Children and adolescents, whether they’re athletes or not, can successfully and safely improve their overall health and function with strength training (i.e. resistance training or weight training).
Whilst children lifting weights can be a hot topic among parents, exercise professionals are saying “yes, they should” in order to reap the wide range of physical health benefits it provides.
However, it needs to be done correctly.
It’s not uncommon for parents to have their reservations about their child lifting weights. Concerns about damage to growth plates, stunting their height, or becoming injured are usually at the forefront of their minds.
However, as more research comes to light, these notions are being disproved and it’s becoming increasingly necessary for children to lift weights and undertake strength training, especially when they are supervised by an accredited exercise professional.
Benefits of strength training in children and adolescent
Some of the more obvious benefits that come with children participating in safe weight training (or strength training) include improving their fitness, becoming stronger, they are less likely to become overweight and obese, and they will have better mental health.
Although active play and a range of sports are imperative for the physical and mental health of children up until the age of about 10 years old, after this age, there’s merit in moving them into a more formalised strength training program.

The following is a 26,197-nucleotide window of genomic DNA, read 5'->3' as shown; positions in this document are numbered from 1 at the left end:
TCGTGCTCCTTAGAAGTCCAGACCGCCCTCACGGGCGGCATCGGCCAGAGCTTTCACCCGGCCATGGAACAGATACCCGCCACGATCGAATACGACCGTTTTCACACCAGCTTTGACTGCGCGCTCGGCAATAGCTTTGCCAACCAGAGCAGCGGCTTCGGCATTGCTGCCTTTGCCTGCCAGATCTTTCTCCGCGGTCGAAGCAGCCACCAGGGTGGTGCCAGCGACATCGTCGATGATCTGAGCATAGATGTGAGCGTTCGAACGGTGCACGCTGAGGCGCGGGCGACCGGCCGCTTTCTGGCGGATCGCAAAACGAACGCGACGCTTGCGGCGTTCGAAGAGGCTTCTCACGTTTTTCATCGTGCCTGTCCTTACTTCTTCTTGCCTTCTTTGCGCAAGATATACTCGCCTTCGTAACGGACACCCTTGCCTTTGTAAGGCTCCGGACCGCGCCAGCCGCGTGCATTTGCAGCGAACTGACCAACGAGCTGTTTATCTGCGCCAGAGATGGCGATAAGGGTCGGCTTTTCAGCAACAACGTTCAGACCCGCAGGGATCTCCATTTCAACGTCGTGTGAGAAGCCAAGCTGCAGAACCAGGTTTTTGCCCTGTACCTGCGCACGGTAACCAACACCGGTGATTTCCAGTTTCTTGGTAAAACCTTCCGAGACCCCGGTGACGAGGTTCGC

Performing traditional strength exercises (starting with bodyweight and progressing slowly) is the perfect way to develop a base of good motor control and coordination. This is important because it lays the foundation that underpins their ability to perform more complex movement tasks.
Things like jumping, sprinting, bounding, and landing are all pre-determined by your ability to squat, lunge, and hip hinge well.
For this reason, formalised weight training can really set your child up for success in any future athletic endeavours.
How should children and adolescent start lifting weight?
The key is to start gradually.
Exercise professionals will engage your child in a range of exercises that develop muscle strength and fundamental movement skill abilities (e.g., bodyweight squatting, lunging, pressing and pulling movements).
When bodyweight technique is attained, children can be introduced to more complex exercises that challenge their coordination and require more speed and power.
For weightlifting exercises, it has been suggested that early experiences use modified equipment and light resistance, and focus on technique.
Additionally, you want it to be fun.
This might mean incorporating game-based play into your training sessions. It might involve some reactive agility tasks, some jumping and landing, or even some coordination activities.
Things to consider
When implemented correctly, weight training can improve coordination, build strength and resilience, enhance mental health and self-esteem, boost sport performance, and reduce injury risk.
Moreover, it can set them up for a lifetime of health success.
For those parents who want their child to start strength training safely, it’s always important to get advice from an expert.
Phone 03 6122 0150.